Suitability and Allocation of Protein-Containing Foods According to Protein Tolerance in PKU: A 2022 UK National Consensus

Maria Inês Gama, Sarah Adam, Sandra Adams, Heather Allen, Catherine Ashmore, Sarah Bailey, Barbara Cochrane, Clare Dale, Anne Daly, Giana De Sousa, Sarah Donald, Carolyn Dunlop, Charlotte Ellerton, Sharon Evans, Sarah Firman, Suzanne Ford, Francine Freedman, Moira French, Lisa Gaff, Joanna GribbenAnne Grimsley, Ide Herlihy, Melanie Hill, Farzana Khan, Nicola McStravick, Chloe Millington, Nicola Moran, Camille Newby, Patty Nguyen, Janet Purves, Alex Pinto, Júlio César Rocha, Rachel Skeath, Amy Skelton, Simon Tapley, Alison Woodall, Carla Young, Anita MacDonald

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Introduction: There is little practical guidance about suitable food choices for higher natural protein tolerances in patients with phenylketonuria (PKU). This is particularly important to consider with the introduction of adjunct pharmaceutical treatments that may improve protein tolerance. Aim: To develop a set of guidelines for the introduction of higher protein foods into the diets of patients with PKU who tolerate >10 g/day of protein. Methods: In January 2022, a 26-item food group questionnaire, listing a range of foods containing protein from 5 to >20 g/100 g, was sent to all British Inherited Metabolic Disease Group (BIMDG) dietitians (n = 80; 26 Inherited Metabolic Disease [IMD] centres). They were asked to consider within their IMD dietetic team when they would recommend introducing each of the 26 protein-containing food groups into a patient’s diet who tolerated >10 g to 60 g/day of protein. The patient protein tolerance for each food group that received the majority vote from IMD dietetic teams was chosen as its tolerance threshold for introduction. A virtual meeting was held using Delphi methodology in March 2022 to discuss and agree final consensus. Results: Responses were received from dietitians from 22/26 IMD centres (85%) (11 paediatric, 11 adult). For patients tolerating protein ≥15 g/day, the following foods were agreed for inclusion: gluten-free pastas, gluten-free flours, regular bread, cheese spreads, soft cheese, and lentils in brine; for protein tolerance ≥20 g/day: nuts, hard cheeses, regular flours, meat/fish, and plant-based alternative products (containing 5–10 g/100 g protein), regular pasta, seeds, eggs, dried legumes, and yeast extract spreads were added; for protein tolerance ≥30 g/day: meat/fish and plant-based alternative products (containing >10–20 g/100 g protein) were added; and for protein tolerance ≥40 g/day: meat/fish and plant-based alternatives (containing >20 g/100 g protein) were added. Conclusion: This UK consensus by IMD dietitians from 22 UK centres describes for the first time the suitability and allocation of higher protein foods according to individual patient protein tolerance. It provides valuable guidance for health professionals to enable them to standardize practice and give rational advice to patients.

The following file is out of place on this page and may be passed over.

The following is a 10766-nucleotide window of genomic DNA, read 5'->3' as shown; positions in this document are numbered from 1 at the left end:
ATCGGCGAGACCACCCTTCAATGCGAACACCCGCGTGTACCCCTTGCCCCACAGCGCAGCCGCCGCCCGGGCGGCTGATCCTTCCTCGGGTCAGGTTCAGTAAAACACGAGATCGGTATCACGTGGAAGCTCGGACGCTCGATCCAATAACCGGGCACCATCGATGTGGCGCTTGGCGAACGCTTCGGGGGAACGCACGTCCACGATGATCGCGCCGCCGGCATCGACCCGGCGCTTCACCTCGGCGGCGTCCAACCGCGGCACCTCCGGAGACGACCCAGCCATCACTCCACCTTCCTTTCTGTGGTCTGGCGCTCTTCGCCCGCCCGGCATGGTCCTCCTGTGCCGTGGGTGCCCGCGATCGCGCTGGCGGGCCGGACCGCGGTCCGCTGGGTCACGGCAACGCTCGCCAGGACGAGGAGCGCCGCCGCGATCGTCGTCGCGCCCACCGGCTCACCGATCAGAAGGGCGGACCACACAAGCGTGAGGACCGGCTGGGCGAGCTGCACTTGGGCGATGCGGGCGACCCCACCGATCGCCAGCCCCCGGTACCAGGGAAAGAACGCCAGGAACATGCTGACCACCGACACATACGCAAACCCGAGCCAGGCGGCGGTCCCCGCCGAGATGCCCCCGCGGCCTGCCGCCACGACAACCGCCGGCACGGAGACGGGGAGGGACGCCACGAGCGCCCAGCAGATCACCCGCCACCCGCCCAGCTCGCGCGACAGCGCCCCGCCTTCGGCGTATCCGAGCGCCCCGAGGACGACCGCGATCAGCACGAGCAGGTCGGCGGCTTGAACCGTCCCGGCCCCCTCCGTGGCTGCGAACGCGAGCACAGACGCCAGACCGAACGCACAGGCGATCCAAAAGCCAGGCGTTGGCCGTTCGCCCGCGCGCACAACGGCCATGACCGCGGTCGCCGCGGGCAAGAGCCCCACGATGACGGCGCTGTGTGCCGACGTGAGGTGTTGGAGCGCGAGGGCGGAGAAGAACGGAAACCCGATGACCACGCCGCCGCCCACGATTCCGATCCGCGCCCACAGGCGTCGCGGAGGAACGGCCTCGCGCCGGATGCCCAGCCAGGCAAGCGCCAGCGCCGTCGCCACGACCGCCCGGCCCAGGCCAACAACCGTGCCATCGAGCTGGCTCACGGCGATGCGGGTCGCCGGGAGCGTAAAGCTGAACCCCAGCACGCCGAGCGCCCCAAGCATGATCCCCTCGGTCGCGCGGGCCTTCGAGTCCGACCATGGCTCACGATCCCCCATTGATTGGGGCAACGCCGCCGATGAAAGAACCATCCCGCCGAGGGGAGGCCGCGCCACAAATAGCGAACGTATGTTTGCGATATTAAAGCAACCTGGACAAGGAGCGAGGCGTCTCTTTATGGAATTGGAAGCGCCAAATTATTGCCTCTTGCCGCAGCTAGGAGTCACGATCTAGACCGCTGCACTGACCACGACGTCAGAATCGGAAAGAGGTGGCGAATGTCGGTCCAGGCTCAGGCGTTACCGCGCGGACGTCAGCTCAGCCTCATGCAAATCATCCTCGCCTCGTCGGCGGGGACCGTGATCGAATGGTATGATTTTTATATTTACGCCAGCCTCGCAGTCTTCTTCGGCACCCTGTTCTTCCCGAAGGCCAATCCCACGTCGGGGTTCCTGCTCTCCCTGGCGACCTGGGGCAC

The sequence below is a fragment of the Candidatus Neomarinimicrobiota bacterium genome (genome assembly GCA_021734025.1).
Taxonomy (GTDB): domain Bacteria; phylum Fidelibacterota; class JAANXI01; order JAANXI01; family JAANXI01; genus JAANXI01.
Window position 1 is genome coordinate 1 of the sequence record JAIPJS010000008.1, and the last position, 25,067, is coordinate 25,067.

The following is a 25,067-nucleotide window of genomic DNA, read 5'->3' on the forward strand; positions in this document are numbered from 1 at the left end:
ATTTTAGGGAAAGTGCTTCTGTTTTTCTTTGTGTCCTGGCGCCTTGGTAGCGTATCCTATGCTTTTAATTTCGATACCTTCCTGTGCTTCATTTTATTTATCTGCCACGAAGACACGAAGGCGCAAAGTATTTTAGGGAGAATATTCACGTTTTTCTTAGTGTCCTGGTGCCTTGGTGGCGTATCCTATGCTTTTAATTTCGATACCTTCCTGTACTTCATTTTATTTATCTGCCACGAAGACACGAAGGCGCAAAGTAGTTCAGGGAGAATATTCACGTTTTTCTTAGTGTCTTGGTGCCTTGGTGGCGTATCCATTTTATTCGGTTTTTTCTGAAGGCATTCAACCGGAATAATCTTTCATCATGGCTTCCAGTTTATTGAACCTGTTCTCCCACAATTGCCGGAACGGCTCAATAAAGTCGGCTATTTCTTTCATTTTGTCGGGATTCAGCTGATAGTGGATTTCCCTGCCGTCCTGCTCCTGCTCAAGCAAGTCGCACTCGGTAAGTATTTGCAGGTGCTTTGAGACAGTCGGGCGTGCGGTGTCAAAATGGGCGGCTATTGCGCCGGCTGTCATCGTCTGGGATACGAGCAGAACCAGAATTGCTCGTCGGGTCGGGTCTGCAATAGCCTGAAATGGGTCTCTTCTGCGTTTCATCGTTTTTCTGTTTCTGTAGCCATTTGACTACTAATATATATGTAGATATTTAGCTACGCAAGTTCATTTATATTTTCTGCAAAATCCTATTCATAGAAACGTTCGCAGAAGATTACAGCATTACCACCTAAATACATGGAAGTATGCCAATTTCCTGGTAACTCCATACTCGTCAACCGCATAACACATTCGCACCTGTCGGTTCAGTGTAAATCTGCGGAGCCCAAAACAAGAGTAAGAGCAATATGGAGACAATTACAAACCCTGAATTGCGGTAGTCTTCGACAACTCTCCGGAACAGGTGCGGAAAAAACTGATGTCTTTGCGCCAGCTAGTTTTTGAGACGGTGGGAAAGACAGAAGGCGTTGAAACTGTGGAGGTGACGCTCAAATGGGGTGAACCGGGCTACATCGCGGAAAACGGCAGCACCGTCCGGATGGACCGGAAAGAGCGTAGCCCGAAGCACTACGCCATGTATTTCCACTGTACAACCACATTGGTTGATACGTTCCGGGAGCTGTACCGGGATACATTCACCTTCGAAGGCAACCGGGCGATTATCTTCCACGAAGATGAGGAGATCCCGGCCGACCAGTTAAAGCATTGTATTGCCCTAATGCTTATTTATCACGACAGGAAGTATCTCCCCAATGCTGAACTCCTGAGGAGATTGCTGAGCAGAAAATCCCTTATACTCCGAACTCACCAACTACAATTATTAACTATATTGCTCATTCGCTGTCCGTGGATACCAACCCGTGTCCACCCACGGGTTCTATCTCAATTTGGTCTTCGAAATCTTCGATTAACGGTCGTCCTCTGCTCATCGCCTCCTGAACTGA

Original languageEnglish
Article number4987
Issue number23
Publication statusPublished - Dec 2022


  • national consensus
  • phenylalanine
  • Phenylketonuria
  • protein
  • sapropterin


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